The Harrowing Runway of Hong Kong's Old Kai Tak Airport

The single runway of Kai Tak Airport was extremely close to the skyscrapers and mountains of Hong Kong.
The single runway of Kai Tak Airport was extremely close to the skyscrapers and mountains of Hong Kong.

The (In)famous Kai Tak Airport of Hong Kong

Kai Tak Airport Was Hong Kong’s international airport between 1925 and 1998. It was officially called Hong Kong International Airport from 1954 until its closure in 1998. The airport is often referred to as Hong Kong International Airport, Kai Tak to distinguish it from the airport which took its place. Kai Tuk's single runway was surrounded by both mountains and skyscrapers. It was this position that made a landing into Kia Tak Airport a very dramatic experience for even the most experienced of pilots, who would be required to complete a nerve-wracking series of manoeuvres, often through forceful winds.

History of Kia Tak Airport

The government bought the land that would become Kai Tak Airport following the failure of the business plan put forth by the Kia Tak Investment Company. Abbott School of Aviation was established at the site in 1924 and soon became a grass strip runway airport for several flying clubs. A concrete track was constructed on the grass runway in 1928 for use by the seaplane that frequented Kowloon Bay. By 1936, a domestic airline had been established in Hong Kong. Kai Tak was expanded by the Japanese Army in 1942 using prisoners as laborers. The airport became a Royal Navy shore base in 1945 with an eventual plan to modify it into an international airport. By 1974, Kia Tak Airport could provide a landing for several aircraft. However, the growth of the areas surrounding the airport put a strain on its capacity. The demand for the use of the airport exceeded what it could hold. It was constructed to handle about 23.9 million passengers per year, but by 1996 it was handling 30 million passengers (as well as 1.5 million tons of freight). The expansion of the residential area and the airport were also growing too close for comfort.

Accidents at the Kia Tak Airport

With the perilous runway that extends to the sea and a descent through the tall buildings and mountains, Kia Tak Airport was the ultimate test for pilots taking off or landing at the airport. The airport was a site of botched landings that included incidences such as planes crashing into the water and pilots rerouting during poor conditions. In 1948, 33 passengers and crew members were killed when Civil Transport Douglas DC-4 crashed at the Basalt Island. The following year, 23 people were killed when their plane crashed into a hillside due to poor visibility. In 1951, 16 people were killed when their plane lost control while attempting a night-time visual. In 1993, a Boeing operated by China Airlines overshot the runway during a typhoon, although there were no fatalities.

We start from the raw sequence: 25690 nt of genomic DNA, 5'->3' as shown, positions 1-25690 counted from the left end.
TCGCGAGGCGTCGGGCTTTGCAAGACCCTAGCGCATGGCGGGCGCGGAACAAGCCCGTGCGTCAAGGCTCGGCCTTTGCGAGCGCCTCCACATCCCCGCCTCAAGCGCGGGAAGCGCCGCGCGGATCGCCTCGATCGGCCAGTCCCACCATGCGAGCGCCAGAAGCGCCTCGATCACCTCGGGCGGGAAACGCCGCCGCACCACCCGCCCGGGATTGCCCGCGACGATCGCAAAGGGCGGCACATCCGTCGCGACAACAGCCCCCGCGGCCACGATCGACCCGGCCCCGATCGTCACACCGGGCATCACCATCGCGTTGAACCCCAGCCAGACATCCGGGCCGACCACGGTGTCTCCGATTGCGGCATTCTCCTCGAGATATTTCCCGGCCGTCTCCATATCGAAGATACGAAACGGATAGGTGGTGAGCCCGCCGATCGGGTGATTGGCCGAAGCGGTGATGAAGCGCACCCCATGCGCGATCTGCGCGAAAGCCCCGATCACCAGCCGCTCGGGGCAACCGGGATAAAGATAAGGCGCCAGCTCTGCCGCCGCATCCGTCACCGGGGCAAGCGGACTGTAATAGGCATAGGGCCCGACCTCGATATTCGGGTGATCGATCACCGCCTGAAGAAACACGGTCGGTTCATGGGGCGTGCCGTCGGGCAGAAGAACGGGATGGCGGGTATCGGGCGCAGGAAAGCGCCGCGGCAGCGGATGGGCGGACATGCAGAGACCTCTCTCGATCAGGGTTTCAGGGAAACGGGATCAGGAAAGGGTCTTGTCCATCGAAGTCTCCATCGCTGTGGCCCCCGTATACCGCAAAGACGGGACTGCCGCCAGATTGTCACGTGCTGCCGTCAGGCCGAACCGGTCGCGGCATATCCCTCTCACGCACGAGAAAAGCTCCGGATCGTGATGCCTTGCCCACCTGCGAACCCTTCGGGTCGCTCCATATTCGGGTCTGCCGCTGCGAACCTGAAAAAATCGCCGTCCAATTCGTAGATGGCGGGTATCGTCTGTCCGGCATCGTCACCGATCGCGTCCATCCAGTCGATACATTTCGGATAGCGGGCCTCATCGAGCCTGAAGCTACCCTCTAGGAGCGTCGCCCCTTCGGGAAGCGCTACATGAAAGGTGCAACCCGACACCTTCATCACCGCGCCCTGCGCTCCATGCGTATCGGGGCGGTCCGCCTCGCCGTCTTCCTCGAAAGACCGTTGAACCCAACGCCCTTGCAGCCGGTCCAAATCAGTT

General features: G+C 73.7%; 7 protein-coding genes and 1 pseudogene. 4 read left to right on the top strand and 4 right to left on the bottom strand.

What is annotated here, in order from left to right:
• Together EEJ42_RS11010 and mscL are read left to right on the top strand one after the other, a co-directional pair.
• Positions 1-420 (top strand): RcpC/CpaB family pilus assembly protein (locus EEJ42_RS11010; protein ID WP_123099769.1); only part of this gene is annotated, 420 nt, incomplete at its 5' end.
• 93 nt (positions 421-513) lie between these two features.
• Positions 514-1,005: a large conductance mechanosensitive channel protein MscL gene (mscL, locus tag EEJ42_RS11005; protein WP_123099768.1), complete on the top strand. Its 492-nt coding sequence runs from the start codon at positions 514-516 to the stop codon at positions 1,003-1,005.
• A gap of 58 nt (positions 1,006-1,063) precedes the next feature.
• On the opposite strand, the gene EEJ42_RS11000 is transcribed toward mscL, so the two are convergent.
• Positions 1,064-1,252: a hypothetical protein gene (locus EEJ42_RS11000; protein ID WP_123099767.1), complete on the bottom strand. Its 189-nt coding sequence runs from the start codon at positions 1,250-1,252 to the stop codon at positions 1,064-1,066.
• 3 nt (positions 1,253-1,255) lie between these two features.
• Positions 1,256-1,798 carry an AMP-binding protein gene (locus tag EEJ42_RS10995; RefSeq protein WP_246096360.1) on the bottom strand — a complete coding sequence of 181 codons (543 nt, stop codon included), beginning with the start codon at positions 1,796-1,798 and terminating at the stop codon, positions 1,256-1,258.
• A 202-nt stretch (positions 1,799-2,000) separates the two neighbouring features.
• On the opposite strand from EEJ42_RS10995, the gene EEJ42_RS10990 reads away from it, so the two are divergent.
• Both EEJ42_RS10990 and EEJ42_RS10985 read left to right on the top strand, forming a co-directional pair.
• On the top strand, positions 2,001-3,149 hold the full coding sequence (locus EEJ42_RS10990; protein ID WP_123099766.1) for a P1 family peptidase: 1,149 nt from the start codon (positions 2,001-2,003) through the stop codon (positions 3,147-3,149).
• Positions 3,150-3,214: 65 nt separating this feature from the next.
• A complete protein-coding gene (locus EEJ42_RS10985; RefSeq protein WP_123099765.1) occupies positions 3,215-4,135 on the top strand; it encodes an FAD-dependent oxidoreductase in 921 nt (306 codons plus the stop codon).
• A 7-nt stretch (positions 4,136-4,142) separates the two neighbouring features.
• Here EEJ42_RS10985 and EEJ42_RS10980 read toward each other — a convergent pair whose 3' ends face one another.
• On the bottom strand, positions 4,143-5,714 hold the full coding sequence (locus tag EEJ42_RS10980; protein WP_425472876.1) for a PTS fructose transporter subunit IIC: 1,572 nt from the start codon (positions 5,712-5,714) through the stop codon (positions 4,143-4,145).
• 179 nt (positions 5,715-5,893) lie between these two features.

The Closure of Kia Tak Airport

Due to the incidences and the accidents that characterized Kia Tak Airport, the government of Hong Kong began to establish an alternative airport in the 1980s. A new airport was established at Chep Lak Kok while the last plane departed Kia Tak Airport on July 6, 1998. A ceremony to celebrate the closure of Kai Tak Airport was held inside the control tower. The director of civil aviation ended his closing speech with the words “Goodby Kai Tak, and thank you”, then dimmed the lights before turning them off completely. The site of the former Kai Tak Airport currently hosts a terminal for cruise ships.


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